• HTML
  • PHP
  • Javascript
  • Jquery
  • SQL
  • CSS
3. Features To Be Tested / Test Approach

Ability to create an account.

  • Can be tested by anyone at this point, has been tested by us multiple times.
Display all classes required for that major and mark courses as taken
  • Can be tested simply by looking at the website.
Ability to write in when a course is to be completed.
  • Again, can be tested simply by looking at the website
Ability for students to save any changes they make.
  • Can be tested by creating an account, making changes and clicking the save button, then returning later to see if those changes have remained.
Ability for students to select from registered faculty who can see there information.
  • Can be tested by creating faculty accounts and student accounts and noting that the faculty accounts can be added by the students
Ability for faculty to view students who have them selected.
  • Can be tested by creating faculty accounts and noting that they are able to view students who have added them.
Ability for a faculty account to add new/edit course information.
  • Can be tested by editing or adding course information and making sure the changes are saved.
Ability for a faculty account to edit major requirements information.
  • Can be tested by editing major requirements information and making sure the changes are saved.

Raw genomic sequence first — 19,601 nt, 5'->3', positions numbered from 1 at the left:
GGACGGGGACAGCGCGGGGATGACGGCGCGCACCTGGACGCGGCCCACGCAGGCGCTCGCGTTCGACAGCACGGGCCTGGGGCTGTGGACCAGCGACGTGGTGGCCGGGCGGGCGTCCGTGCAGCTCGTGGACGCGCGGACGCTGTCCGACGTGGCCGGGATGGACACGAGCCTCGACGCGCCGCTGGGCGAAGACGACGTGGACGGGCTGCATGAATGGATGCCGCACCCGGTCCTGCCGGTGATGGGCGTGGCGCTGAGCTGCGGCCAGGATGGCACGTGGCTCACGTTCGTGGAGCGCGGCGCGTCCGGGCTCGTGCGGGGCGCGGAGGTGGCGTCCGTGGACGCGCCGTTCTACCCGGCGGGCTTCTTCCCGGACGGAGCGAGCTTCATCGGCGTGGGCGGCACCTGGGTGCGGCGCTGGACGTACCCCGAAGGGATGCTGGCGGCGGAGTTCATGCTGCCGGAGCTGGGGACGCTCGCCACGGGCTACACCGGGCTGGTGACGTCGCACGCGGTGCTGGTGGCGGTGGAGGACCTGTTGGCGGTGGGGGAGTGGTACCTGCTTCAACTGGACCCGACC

Ability to send a confirmation e-mail to new users and make them enter a confirmation code to activate their account. As well has have a process to remove an unactivated account after 2 weeks.
  • Can be tested by creating a new account and ensuring the confirmation e-mail is sent and that the activation link actually activates their account.
Media Verification

There is no media necessary for this system other than a web browser.

4. Features Not To Be Tested

It will not be tested extensively with IE.

It will not be tested on mobile devices.

5. Dependencies/Risks

Dependencies

The system is dependent upon the CS server being up and running in order to develop, and also to host the system.

The developers are dependent upon having PC's which they can develop with.

Risks

  1. Data Loss during editing.
  2. Legitimate faculty accounts.
  3. Course and Major information validity.
  4. Students being able to easily see what requirements they have/haven't met.
Major Tracking System Risks


6. Final Test Approach

Our final test approach will be to send out an e-mail to all of the CS Majors asking them to create accounts and test out and evaluate our system based on the following questions:

1. Is this tool helpful to you?

2. Can you see this tool being helpful to others?

3. Was there anything you didn't understand?

4. Was there anything you think could be made easier?

5. Did you find the layout to be neat and efficient?

6. Do you think others would be able to understand this tool?

7. Did it seem as though anything wasn't working correctly?

Doing this will help us evaluate our system based on the software qualities we have talked about in class such as Usability, Learnability, Reliability & Dependability (if many students are trying it), Understandability, Portability, Efficiency, Complexity, Adaptability.

Topic revision: r7 - 2012-05-01 - MarcusHartzler